For several years now, Gary Myers has donated countless hours helping 4-H youth with their fair projects. And for this he should be lauded highly.
Just this Wednesday, it was Jakob Paulson Myers was helping, showing him how to weld a planter stand. Myers has an incredible rapport with youth, joking, urging, inspiring, cajoling - so they always end up with a smile on their faces and pride in their work.
It isn't just boys who have received the benefit of Myers' knowledge, either. He's also taught girls how to weld 4-H projects, helping them break gender barriers their grandparents would have thought insurmountable.
Teaching a girl how to weld in the 1960s would have been tantamount to preaching heresy - right up there with Title IX legislation.
Thankfully, today we have people like Myers who are not only willing and able but eager to teach youth something that's not only a craft but a trade that's in high demand.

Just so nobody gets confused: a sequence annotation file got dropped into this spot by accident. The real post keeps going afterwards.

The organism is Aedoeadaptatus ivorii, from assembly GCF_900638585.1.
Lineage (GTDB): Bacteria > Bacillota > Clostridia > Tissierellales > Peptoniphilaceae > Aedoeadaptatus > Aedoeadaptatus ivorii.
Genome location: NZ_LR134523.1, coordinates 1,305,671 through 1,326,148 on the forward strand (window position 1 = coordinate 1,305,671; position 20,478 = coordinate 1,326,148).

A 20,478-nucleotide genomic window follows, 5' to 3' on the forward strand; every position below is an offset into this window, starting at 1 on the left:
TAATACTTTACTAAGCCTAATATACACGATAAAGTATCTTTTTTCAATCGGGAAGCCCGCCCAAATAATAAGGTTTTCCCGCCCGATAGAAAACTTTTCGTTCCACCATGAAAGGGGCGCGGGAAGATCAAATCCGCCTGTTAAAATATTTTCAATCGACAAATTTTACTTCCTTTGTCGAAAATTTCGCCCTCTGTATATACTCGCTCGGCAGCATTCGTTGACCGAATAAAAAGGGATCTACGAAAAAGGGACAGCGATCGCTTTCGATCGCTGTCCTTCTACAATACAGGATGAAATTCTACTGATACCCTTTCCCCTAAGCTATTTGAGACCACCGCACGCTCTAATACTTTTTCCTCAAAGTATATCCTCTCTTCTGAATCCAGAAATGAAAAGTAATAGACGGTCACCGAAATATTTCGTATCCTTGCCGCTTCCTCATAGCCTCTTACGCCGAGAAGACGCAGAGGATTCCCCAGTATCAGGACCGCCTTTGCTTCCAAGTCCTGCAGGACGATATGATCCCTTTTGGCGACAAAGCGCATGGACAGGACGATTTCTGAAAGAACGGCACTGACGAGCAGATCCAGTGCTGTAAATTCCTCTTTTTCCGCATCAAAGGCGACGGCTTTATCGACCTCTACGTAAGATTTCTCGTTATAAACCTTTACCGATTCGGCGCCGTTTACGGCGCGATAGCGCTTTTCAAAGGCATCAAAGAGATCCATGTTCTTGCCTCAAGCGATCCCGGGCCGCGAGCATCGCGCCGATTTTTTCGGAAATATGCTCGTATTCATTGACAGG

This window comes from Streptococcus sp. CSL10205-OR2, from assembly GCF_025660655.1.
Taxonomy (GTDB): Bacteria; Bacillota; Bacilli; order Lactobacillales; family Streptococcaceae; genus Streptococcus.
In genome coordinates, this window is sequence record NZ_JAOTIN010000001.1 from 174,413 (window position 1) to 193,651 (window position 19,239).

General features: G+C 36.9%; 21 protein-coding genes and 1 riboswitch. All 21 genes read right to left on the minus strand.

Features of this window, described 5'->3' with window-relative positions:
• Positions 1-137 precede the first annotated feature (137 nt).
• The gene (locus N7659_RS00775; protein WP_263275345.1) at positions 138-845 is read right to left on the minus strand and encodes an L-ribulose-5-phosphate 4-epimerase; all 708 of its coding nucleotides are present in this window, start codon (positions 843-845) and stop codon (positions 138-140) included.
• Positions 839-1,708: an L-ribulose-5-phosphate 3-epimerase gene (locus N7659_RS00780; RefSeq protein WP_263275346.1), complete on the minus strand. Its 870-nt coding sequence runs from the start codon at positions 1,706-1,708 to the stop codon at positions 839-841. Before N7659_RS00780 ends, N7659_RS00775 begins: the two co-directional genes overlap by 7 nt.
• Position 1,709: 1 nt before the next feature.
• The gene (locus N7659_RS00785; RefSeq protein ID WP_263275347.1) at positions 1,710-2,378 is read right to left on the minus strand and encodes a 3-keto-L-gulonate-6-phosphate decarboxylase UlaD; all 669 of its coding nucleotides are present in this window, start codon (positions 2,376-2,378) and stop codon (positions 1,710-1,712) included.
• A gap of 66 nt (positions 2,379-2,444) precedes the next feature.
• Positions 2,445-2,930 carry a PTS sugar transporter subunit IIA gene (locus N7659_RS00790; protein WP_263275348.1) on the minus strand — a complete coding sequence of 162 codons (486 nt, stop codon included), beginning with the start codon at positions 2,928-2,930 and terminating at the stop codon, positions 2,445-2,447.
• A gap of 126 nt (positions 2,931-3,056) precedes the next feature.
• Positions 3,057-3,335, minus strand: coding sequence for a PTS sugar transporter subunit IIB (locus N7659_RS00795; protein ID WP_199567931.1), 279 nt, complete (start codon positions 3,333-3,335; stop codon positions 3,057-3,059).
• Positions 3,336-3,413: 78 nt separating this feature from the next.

We could all learn the value of mentoring from Myers' example. Mentoring is something that helps both the mentor and student. Obviously, the student learns from the mentor's experience - shortcuts, how to avoid pitfalls and mistakes, tricks of the trade.
Mentors gain a sense of satisfaction by having helped a youth gain a skill that can help him or her for a lifetime.
Myers sets a great example as a mentor. And Jakob sets a great example for the skills he's learning. Even better, Jakob and other youth like him are learning what a great mentor is - and how they can become one someday themselves.